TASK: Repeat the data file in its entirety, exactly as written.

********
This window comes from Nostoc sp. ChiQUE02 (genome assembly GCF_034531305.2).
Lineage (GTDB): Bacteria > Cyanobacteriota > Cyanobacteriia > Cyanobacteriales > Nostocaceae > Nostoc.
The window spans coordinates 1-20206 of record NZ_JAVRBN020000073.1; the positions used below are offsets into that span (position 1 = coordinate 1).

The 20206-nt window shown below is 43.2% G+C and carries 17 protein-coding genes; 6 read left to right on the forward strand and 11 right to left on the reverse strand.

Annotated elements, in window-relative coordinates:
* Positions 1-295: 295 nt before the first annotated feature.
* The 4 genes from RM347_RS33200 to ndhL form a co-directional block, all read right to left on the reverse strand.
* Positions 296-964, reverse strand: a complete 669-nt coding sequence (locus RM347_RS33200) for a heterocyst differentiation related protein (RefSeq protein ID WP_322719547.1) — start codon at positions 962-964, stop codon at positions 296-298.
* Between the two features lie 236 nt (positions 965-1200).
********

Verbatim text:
This window comes from Nostoc sp. ChiQUE02 (genome assembly GCF_034531305.2).
Lineage (GTDB): Bacteria > Cyanobacteriota > Cyanobacteriia > Cyanobacteriales > Nostocaceae > Nostoc.
The window spans coordinates 1-20206 of record NZ_JAVRBN020000073.1; the positions used below are offsets into that span (position 1 = coordinate 1).

The 20206-nt window shown below is 43.2% G+C and carries 17 protein-coding genes; 6 read left to right on the forward strand and 11 right to left on the reverse strand.

Annotated elements, in window-relative coordinates:
* Positions 1-295: 295 nt before the first annotated feature.
* The 4 genes from RM347_RS33200 to ndhL form a co-directional block, all read right to left on the reverse strand.
* Positions 296-964, reverse strand: a complete 669-nt coding sequence (locus RM347_RS33200) for a heterocyst differentiation related protein (RefSeq protein ID WP_322719547.1) — start codon at positions 962-964, stop codon at positions 296-298.
* Between the two features lie 236 nt (positions 965-1200).